City of Endless Night
City of Endless Night captivates the reader from the word go. Even for someone unfamiliar with the crime series involving FBI Agent Pendergast and NYPD Lieutenant D’Agosta. Although this was evidently not the first book in the series, it was the first time I had read anything by the writing duo of Douglas Preston and Lincoln Child. I am delighted by this discovery of a new to me writer combo in one of my favorite genres. However, long-time readers will remember I favorably recommended Child before in the review of Terminal Freeze.
The mystery opens up with the discovery of a headless body. This gruesome crime takes place in New York City. The victim turns out to be the daughter of a tech giant. D’Agosta takes Pendergast along to break the news to the father. Tech giant Anton Ozmian does not react well.
Then another headless body turns up. And another. These latter two involve older, wealthy men murdered in their ultra-secure homes. At least seemingly secure in their own homes. The M.O.’s differ enough from the first young victim to muddle the investigation.
New York Post
There are a handful of side stories mixed in. Most involve false leads. But one is crucial to the storyline. A reporter for the New York Post, Bryce Harriman ramps up the heat for Pendergast and D’Agosta. His dirt digging turns up a possible tie in of all three murders. He posits the theory of a vigilante murderer. One that goes after wicked members of the one per cent. In his reporting he coins the phrase City of Endless Night.
Of course his negative reporting of the first victim stirs the ire of tech father Ozmian. The sensational reporting also provides instant fame for Harriman. In an ironic twist, Harriman becomes greedy himself. But his greed is for fame not money. So he continues his zeal against the super rich. This includes continued mudslinging involving the young Ozmian. Then her father exacts revenge through digital methods.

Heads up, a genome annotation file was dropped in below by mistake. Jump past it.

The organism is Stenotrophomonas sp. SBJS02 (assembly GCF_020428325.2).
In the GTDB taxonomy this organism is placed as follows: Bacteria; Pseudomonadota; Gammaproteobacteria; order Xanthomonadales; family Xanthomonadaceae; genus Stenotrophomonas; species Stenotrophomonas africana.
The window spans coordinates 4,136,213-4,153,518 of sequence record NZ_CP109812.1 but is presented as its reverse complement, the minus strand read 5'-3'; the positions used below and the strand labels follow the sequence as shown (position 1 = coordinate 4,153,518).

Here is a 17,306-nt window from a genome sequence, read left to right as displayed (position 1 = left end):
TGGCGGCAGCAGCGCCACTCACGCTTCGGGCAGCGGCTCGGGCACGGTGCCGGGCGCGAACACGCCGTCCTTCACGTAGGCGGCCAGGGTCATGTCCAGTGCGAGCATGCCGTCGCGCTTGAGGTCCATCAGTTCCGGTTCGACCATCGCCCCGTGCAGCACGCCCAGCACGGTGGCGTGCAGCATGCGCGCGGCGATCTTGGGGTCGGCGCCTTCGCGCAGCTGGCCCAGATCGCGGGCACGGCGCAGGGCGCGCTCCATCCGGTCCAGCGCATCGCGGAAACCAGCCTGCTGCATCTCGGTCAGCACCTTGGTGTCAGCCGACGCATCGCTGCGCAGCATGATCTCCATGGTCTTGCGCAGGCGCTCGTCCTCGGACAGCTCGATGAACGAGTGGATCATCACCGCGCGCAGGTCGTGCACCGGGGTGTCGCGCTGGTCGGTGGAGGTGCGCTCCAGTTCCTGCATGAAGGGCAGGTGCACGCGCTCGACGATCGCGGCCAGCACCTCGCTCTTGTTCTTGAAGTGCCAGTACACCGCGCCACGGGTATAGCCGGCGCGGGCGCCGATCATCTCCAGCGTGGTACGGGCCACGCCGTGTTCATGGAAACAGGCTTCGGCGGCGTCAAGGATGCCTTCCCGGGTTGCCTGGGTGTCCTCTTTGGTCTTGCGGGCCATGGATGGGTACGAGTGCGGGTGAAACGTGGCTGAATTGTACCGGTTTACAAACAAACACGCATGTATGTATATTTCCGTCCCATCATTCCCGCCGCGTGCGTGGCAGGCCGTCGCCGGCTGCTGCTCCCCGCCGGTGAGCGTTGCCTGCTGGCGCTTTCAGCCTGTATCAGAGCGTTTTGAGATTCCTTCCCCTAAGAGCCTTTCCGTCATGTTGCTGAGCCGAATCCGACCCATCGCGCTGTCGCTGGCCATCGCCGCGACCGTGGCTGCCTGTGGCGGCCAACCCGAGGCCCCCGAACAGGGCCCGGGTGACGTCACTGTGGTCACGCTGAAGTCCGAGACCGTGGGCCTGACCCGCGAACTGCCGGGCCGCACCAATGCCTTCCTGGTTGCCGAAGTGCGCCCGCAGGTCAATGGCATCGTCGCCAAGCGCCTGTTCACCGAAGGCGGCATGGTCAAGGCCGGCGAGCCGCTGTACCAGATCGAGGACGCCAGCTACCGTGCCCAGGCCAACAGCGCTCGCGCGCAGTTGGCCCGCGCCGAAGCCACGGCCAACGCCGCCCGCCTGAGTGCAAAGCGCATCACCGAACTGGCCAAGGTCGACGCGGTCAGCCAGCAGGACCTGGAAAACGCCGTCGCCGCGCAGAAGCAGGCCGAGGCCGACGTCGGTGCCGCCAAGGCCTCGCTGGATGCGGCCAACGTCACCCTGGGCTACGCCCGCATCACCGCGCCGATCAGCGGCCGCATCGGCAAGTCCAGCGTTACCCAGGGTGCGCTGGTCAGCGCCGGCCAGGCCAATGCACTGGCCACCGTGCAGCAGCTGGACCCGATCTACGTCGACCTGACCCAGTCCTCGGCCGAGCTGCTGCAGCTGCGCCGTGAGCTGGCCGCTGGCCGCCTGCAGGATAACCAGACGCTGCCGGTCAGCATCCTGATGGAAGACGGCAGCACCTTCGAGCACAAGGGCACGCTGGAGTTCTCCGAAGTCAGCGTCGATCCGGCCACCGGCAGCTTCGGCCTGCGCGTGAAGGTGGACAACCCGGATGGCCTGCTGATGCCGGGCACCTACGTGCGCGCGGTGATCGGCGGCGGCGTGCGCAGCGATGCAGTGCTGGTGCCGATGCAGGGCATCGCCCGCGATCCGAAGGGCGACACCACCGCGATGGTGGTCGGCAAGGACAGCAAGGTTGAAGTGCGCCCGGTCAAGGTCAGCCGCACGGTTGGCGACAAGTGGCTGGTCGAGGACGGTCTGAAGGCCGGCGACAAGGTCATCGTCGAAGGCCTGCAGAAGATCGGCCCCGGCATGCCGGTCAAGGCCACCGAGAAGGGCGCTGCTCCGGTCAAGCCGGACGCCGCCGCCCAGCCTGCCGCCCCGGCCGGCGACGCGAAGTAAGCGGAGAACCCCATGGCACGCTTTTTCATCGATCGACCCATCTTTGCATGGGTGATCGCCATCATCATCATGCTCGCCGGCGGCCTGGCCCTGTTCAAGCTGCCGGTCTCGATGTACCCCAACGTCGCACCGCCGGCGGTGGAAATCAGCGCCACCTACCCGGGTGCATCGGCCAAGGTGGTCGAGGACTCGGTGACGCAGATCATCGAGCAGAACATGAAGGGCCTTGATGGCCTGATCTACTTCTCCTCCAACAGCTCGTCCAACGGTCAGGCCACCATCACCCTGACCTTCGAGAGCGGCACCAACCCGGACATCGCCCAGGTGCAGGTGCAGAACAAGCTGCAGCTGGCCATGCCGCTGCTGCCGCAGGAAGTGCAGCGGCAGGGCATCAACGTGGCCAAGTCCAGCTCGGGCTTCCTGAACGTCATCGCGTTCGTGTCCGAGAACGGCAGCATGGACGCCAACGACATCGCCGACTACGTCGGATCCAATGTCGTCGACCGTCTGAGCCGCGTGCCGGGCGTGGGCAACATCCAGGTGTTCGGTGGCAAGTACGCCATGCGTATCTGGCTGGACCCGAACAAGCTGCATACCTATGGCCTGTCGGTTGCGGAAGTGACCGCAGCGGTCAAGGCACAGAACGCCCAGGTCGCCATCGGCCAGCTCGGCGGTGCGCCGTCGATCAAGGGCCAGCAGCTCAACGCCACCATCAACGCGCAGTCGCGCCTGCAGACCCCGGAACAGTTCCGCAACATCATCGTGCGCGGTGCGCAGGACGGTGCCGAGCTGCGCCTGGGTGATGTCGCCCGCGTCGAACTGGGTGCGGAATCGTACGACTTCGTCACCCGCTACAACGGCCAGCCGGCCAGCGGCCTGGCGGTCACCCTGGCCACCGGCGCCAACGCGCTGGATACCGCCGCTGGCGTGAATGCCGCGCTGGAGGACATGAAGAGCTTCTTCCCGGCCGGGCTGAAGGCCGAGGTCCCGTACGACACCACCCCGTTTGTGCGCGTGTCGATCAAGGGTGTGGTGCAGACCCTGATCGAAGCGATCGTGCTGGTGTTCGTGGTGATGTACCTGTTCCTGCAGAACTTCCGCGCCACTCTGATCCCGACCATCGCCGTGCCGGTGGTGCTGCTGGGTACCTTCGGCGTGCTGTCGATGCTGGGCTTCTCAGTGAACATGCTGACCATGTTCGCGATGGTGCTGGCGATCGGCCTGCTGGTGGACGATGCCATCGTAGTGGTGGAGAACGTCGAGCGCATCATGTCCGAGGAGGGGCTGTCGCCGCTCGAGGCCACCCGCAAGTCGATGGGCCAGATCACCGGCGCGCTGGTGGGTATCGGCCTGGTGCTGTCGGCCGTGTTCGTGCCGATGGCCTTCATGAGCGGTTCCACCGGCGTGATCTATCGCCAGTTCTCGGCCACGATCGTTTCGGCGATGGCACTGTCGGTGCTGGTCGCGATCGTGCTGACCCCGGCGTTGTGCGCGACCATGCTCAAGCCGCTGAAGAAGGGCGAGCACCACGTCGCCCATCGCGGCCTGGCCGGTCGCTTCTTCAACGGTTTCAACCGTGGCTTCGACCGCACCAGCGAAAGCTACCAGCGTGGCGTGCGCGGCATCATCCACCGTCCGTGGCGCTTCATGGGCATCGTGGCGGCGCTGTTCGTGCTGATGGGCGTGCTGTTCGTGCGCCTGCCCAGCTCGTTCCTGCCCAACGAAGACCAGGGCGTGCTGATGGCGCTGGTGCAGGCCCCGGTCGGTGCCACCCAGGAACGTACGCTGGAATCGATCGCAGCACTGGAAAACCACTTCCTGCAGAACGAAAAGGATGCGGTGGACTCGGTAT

Meanwhile, the psychotic villain strikes some more. Even though the media, the public and even the NYPD have bought into Harriman’s theory, Pendergast has not. Unfortunately, he does not have an alternate theory. Hence, he and his colleagues fall into the trap of a man hunter.
The denouement actually takes place well before the end of the book. This allows the authors time for a thrilling hunt between good and evil. Thus, even though the reader discovers the killer, some suspense remains on the outcome.
City of Endless Night has a good amount of twist and turns. There are some exciting action scenes. In addition, the writers also offer commentary on culture today.
For the most part, this book stands on its own. However, as is the case in many series, some characters appear very briefly, yet the reader is expected to make a connection. In these cases, I think I would have benefitted from reading previous the previous books. I plan to read more of this series from Preston and Child in the future.